Information available through these links is the sole property of the companies and organizations listed therein. America Adoptions, Inc. provides this information as a courtesy and is in no way responsible for its content or accuracy.

Want to speak to someone who has chosen adoption?
Meet Michelle — A Proud Birth Mom
Ask an Adoption Question
View More Waiting Familes
Frequently Asked Questions

Why is American Adoptions the right adoption agency choice for many birth mothers?

American Adoptions is one of the largest licensed adoption agencies in the United States. Each year, we work with thousands of women who are facing an unplanned pregnancy and offer assistance to these women. Our large, caring staff is able to assist you seven days a week and provide you with one-on-one counseling about your pregnancy and available options.

You should choose an adoption agency where you feel completely comfortable with their services and staff. With American Adoptions, you will work with an Adoption Specialist who is on-call 24 hours a day, 7 days a week. The Adoption Specialist will be your advocate and will provide support and guidance as you create an adoption plan that is right for you.

How will the family tell my child about me and the adoption when my child is older?

Each family has their own style of introducing adoption to the child. When you are matched with an adoptive family, you can ask them this question. If you would like your Adoption Specialist to discuss it for you, just let her know. He or she can share your wishes or provide good ideas from other adoptive families.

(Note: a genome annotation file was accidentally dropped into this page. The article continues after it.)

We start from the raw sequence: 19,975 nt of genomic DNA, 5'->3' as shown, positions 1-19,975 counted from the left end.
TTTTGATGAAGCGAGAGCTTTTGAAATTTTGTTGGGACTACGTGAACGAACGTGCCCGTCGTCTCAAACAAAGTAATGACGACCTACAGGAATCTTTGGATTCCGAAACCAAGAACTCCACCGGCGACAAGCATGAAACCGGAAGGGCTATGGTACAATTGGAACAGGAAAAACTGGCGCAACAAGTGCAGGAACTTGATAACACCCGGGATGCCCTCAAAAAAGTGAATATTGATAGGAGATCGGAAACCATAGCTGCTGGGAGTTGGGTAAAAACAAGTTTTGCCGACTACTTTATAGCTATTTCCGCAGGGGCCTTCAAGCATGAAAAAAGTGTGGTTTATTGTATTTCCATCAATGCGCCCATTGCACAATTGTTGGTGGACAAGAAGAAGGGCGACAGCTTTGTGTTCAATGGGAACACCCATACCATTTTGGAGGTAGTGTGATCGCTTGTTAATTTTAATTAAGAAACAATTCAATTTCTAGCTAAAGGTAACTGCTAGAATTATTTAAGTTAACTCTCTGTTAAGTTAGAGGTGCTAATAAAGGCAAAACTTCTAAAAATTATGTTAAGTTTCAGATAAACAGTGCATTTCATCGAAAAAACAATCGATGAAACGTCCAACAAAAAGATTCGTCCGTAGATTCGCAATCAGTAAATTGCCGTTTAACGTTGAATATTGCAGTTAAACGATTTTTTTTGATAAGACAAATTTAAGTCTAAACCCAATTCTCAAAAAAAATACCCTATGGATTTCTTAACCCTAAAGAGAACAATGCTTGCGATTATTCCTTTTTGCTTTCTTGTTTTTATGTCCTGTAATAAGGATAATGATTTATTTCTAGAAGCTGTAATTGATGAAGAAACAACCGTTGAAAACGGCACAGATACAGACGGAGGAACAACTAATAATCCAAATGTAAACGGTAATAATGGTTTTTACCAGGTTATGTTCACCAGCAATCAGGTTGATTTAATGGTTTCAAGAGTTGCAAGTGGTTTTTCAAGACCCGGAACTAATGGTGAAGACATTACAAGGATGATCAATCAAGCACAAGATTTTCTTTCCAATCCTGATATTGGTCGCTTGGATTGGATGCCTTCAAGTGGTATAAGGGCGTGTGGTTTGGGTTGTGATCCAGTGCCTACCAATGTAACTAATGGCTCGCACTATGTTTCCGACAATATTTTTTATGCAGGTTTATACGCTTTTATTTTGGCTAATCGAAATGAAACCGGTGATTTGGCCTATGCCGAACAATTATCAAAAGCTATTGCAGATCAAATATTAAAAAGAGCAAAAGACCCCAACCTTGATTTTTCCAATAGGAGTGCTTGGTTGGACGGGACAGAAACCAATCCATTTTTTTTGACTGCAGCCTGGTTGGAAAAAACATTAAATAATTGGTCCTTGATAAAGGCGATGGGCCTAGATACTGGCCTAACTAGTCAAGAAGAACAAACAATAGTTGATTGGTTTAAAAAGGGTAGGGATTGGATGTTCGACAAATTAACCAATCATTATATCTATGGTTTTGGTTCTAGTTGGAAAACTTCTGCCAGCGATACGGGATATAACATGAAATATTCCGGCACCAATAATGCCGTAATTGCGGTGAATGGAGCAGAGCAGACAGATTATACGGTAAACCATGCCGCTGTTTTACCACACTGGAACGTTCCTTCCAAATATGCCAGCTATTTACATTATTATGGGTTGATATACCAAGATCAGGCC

You will also be able to share what you want your baby to know about you. You can complete a keepsake booklet to share hobbies, stories, photos of you and your family and a letter to your baby. The adoptive family can provide this to your child as he or she grows older. Be as creative as you like! Some birth mothers have even knitted a special blanket as a gift to their baby or given a similar symbol of their love.

The father of your baby can fill out the birth father's keepsake booklet or write a letter too. You may have other family members who would also like to share photos or a letter to the baby. This is your opportunity to pass on your and your family's love and to share your personality, history and reasons for choosing adoption. The adoptive family will treasure whatever information you provide and will share it with the baby at an appropriate age. In most adoptive homes, the word adoption is in the child's vocabulary early on, and adoption is celebrated in their lives.

Additional Resources

Teen Pregnancy - Information for Young Women

While not every woman who chooses adoption is a young mother, many are. Through adoption, many young women have found an ability to give their babies the best life possible, while finding the opportunity to realize their own dreams, as well. Call American Adoptions today at 1-800-ADOPTION.

Read More

Adoption Glossary

Do adoption terms and phrases leave you feeling confused? Learn the meaning to key adoption words and phrases with our comprehensive adoption glossary.

Read More